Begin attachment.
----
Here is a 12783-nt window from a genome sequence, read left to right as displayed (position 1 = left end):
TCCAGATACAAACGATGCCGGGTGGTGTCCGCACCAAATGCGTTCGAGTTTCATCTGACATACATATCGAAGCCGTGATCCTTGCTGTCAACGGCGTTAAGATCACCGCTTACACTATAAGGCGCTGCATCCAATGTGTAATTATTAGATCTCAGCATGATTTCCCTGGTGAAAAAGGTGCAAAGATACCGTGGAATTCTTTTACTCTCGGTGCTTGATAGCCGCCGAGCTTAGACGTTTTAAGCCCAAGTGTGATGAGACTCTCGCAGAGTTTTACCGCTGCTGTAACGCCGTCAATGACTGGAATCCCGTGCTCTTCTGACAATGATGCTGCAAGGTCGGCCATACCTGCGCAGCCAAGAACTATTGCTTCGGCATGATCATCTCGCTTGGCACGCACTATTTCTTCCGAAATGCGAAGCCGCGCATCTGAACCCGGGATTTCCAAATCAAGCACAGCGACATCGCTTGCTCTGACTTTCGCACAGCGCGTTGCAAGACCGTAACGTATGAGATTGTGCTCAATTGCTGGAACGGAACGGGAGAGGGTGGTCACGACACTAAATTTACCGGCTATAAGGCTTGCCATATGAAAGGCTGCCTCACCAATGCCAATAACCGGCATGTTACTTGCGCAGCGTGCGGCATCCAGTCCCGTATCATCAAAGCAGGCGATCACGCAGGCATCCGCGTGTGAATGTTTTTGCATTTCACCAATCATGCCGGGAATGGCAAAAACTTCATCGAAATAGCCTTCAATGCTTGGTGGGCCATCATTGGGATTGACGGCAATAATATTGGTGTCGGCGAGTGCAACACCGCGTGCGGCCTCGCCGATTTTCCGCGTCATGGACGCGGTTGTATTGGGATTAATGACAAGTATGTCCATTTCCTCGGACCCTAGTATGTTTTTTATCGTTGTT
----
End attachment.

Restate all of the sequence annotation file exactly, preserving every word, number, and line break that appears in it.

Here is a 12783-nt window from a genome sequence, read left to right as displayed (position 1 = left end):
TCCAGATACAAACGATGCCGGGTGGTGTCCGCACCAAATGCGTTCGAGTTTCATCTGACATACATATCGAAGCCGTGATCCTTGCTGTCAACGGCGTTAAGATCACCGCTTACACTATAAGGCGCTGCATCCAATGTGTAATTATTAGATCTCAGCATGATTTCCCTGGTGAAAAAGGTGCAAAGATACCGTGGAATTCTTTTACTCTCGGTGCTTGATAGCCGCCGAGCTTAGACGTTTTAAGCCCAAGTGTGATGAGACTCTCGCAGAGTTTTACCGCTGCTGTAACGCCGTCAATGACTGGAATCCCGTGCTCTTCTGACAATGATGCTGCAAGGTCGGCCATACCTGCGCAGCCAAGAACTATTGCTTCGGCATGATCATCTCGCTTGGCACGCACTATTTCTTCCGAAATGCGAAGCCGCGCATCTGAACCCGGGATTTCCAAATCAAGCACAGCGACATCGCTTGCTCTGACTTTCGCACAGCGCGTTGCAAGACCGTAACGTATGAGATTGTGCTCAATTGCTGGAACGGAACGGGAGAGGGTGGTCACGACACTAAATTTACCGGCTATAAGGCTTGCCATATGAAAGGCTGCCTCACCAATGCCAATAACCGGCATGTTACTTGCGCAGCGTGCGGCATCCAGTCCCGTATCATCAAAGCAGGCGATCACGCAGGCATCCGCGTGTGAATGTTTTTGCATTTCACCAATCATGCCGGGAATGGCAAAAACTTCATCGAAATAGCCTTCAATGCTTGGTGGGCCATCATTGGGATTGACGGCAATAATATTGGTGTCGGCGAGTGCAACACCGCGTGCGGCCTCGCCGATTTTCCGCGTCATGGACGCGGTTGTATTGGGATTAATGACAAGTATGTCCATTTCCTCGGACCCTAGTATGTTTTTTATCGTTGTT